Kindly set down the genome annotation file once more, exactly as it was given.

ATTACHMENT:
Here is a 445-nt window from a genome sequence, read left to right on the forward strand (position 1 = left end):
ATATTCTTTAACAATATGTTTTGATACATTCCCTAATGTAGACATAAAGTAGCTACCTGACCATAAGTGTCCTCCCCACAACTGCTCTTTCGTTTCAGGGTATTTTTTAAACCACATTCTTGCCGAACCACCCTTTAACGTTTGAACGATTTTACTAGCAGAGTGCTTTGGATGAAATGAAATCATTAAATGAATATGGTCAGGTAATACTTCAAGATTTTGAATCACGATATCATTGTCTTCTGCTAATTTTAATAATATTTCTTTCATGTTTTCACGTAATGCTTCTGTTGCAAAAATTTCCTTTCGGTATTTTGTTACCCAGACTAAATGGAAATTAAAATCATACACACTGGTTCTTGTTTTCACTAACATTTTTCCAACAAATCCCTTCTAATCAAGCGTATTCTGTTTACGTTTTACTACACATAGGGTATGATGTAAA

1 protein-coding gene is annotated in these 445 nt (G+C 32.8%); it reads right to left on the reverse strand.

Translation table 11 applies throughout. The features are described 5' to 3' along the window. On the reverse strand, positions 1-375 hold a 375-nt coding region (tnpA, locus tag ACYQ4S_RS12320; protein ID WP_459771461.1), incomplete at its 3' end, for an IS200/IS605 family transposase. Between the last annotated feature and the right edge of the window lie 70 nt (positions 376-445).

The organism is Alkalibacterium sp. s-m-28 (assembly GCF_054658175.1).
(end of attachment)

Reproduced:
Here is a 445-nt window from a genome sequence, read left to right on the forward strand (position 1 = left end):
ATATTCTTTAACAATATGTTTTGATACATTCCCTAATGTAGACATAAAGTAGCTACCTGACCATAAGTGTCCTCCCCACAACTGCTCTTTCGTTTCAGGGTATTTTTTAAACCACATTCTTGCCGAACCACCCTTTAACGTTTGAACGATTTTACTAGCAGAGTGCTTTGGATGAAATGAAATCATTAAATGAATATGGTCAGGTAATACTTCAAGATTTTGAATCACGATATCATTGTCTTCTGCTAATTTTAATAATATTTCTTTCATGTTTTCACGTAATGCTTCTGTTGCAAAAATTTCCTTTCGGTATTTTGTTACCCAGACTAAATGGAAATTAAAATCATACACACTGGTTCTTGTTTTCACTAACATTTTTCCAACAAATCCCTTCTAATCAAGCGTATTCTGTTTACGTTTTACTACACATAGGGTATGATGTAAA

1 protein-coding gene is annotated in these 445 nt (G+C 32.8%); it reads right to left on the reverse strand.

Translation table 11 applies throughout. The features are described 5' to 3' along the window. On the reverse strand, positions 1-375 hold a 375-nt coding region (tnpA, locus tag ACYQ4S_RS12320; protein ID WP_459771461.1), incomplete at its 3' end, for an IS200/IS605 family transposase. Between the last annotated feature and the right edge of the window lie 70 nt (positions 376-445).

The organism is Alkalibacterium sp. s-m-28 (assembly GCF_054658175.1).